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The "Unique List Item Keys" Lesson is part of the full, Complete Intro to React, v5 course featured in this preview video. Here's what you'd learn in this lesson:

Brian explains why a unique key must be provided when rendering lists of elements in JSX, and why providing it increases performance.

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Transcript from the "Unique List Item Keys" Lesson

[00:00:00]
>> Brian Holt: So it's saying, hey, I need a key, so let's talk about that for just a second. So how does React work in terms of like rerendering it? Everytime that something changes, it runs the rerender function here, right? So it runs this searchParams function again. I want you to imagine that maybe these options were more complicated.

[00:00:27] Maybe they were deeply of necetries of DOM structures, so let's say I had the ability to resort these options one way or another. Well, what React would typically see is, this is different than it was before, I'm gonna go rerender everything. But if I'm just resorting them into a different order, that would be a lot of a necessary work, quite slow, potentially.

[00:00:52] What would be really useful, is like, hey, React, I just reordered these. I didn't actually create and destroy anything, they're just in a different order now. And the way you can do that is you can say, key = some unique thing about that particular item. In this case they're all strings and I know they're all different.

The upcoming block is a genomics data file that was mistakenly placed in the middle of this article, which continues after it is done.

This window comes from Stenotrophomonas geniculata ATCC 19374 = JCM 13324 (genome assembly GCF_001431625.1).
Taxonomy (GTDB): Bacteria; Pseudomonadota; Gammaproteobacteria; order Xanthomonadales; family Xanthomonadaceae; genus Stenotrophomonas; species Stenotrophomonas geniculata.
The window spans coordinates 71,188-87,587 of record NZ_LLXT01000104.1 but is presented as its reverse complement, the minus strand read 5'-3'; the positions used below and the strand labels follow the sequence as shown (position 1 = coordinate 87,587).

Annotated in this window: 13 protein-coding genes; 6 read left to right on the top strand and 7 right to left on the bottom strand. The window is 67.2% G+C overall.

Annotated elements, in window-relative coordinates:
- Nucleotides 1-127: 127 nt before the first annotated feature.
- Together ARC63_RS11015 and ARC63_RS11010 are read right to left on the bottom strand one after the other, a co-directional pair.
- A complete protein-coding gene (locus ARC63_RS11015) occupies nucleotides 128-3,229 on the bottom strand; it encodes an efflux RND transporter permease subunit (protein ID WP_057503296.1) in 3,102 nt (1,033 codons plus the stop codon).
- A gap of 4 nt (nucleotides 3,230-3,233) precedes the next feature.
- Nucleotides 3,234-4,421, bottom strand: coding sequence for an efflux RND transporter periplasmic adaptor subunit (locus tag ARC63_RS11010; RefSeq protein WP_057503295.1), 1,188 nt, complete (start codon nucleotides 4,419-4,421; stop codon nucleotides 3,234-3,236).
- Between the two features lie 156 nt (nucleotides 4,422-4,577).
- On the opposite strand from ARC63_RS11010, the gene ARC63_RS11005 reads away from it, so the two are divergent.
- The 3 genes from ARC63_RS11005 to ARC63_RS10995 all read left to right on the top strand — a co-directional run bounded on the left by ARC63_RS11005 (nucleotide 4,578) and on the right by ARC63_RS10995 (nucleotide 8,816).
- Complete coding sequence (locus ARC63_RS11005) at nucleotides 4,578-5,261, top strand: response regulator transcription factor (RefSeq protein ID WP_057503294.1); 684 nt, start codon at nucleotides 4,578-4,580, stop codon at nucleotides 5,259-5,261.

[00:01:11] So if I say key = [animal] then it's happy, because then it says if dog was here, but now it's down here. It's like I'm just going to take that option, I'm not gonna destroy it, I'm just gonna move it down there, so that's what key does. So it's a little performance thing that's really easy to do.

[00:01:31] So the key here is, it needs to be some sort of unique identifier about that particular object, right? So maybe if you're sorting user objects, you can sort it by the email, or their user ID, or something that's gonna be unique per user. Then if it moves here, and then it moves down here, it is the same thing.

[00:01:47] So that React can tell it's the same thing, makes sense? Now something that's really important is it has to be unique, so if I put 1, right? Now all of these are gonna have a key of 1 and is going to freak out.
>> Brian Holt: It's gonna say, hey, I encountered with the same key 1.

[00:02:09] That doesn't make any sense to me, so it'll do weird things if you do that.
>> Brian Holt: In this case, it actually is rendering them, so good for that, but sometimes it just won't render them. So make sure it is actually unique about them.